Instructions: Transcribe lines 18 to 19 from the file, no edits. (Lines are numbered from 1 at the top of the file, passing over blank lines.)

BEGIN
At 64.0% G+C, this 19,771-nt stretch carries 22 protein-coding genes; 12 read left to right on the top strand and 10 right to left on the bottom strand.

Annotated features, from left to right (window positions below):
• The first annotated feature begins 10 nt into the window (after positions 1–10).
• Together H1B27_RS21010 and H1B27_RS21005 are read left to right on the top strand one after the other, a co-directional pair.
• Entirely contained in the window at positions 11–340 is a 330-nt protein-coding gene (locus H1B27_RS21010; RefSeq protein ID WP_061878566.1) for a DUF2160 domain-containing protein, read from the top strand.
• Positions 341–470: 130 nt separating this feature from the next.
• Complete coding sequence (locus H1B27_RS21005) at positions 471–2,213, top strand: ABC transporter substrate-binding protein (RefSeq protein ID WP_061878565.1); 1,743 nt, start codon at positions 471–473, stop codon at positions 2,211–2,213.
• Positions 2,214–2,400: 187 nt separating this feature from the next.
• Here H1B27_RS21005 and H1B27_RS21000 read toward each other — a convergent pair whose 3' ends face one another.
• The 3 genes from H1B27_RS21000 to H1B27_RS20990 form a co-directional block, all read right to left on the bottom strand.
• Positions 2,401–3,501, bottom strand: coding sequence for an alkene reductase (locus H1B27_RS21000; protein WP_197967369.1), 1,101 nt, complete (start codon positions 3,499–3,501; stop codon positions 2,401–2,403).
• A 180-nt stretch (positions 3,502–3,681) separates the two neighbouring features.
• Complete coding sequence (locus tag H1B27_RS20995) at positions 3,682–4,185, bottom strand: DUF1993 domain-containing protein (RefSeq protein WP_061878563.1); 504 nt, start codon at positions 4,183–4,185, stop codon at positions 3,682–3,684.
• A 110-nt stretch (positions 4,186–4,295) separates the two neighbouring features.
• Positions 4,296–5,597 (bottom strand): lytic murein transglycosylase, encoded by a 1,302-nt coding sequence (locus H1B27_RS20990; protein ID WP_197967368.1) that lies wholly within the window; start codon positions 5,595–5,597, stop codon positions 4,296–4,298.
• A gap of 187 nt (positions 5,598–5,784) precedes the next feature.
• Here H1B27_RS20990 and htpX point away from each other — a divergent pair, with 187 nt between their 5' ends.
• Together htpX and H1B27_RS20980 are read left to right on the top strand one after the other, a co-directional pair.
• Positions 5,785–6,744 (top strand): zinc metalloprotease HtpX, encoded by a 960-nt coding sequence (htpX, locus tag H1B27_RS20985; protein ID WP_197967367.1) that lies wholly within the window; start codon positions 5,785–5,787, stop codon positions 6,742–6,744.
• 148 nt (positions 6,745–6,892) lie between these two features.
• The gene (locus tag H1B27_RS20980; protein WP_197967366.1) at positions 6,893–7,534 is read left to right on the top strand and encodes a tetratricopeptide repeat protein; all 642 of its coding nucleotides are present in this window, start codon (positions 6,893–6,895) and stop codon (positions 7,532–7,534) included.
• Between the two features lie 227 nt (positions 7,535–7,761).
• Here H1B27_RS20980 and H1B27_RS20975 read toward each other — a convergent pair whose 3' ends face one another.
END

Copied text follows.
• Together htpX and H1B27_RS20980 are read left to right on the top strand one after the other, a co-directional pair.
• Positions 5,785–6,744 (top strand): zinc metalloprotease HtpX, encoded by a 960-nt coding sequence (htpX, locus tag H1B27_RS20985; protein ID WP_197967367.1) that lies wholly within the window; start codon positions 5,785–5,787, stop codon positions 6,742–6,744.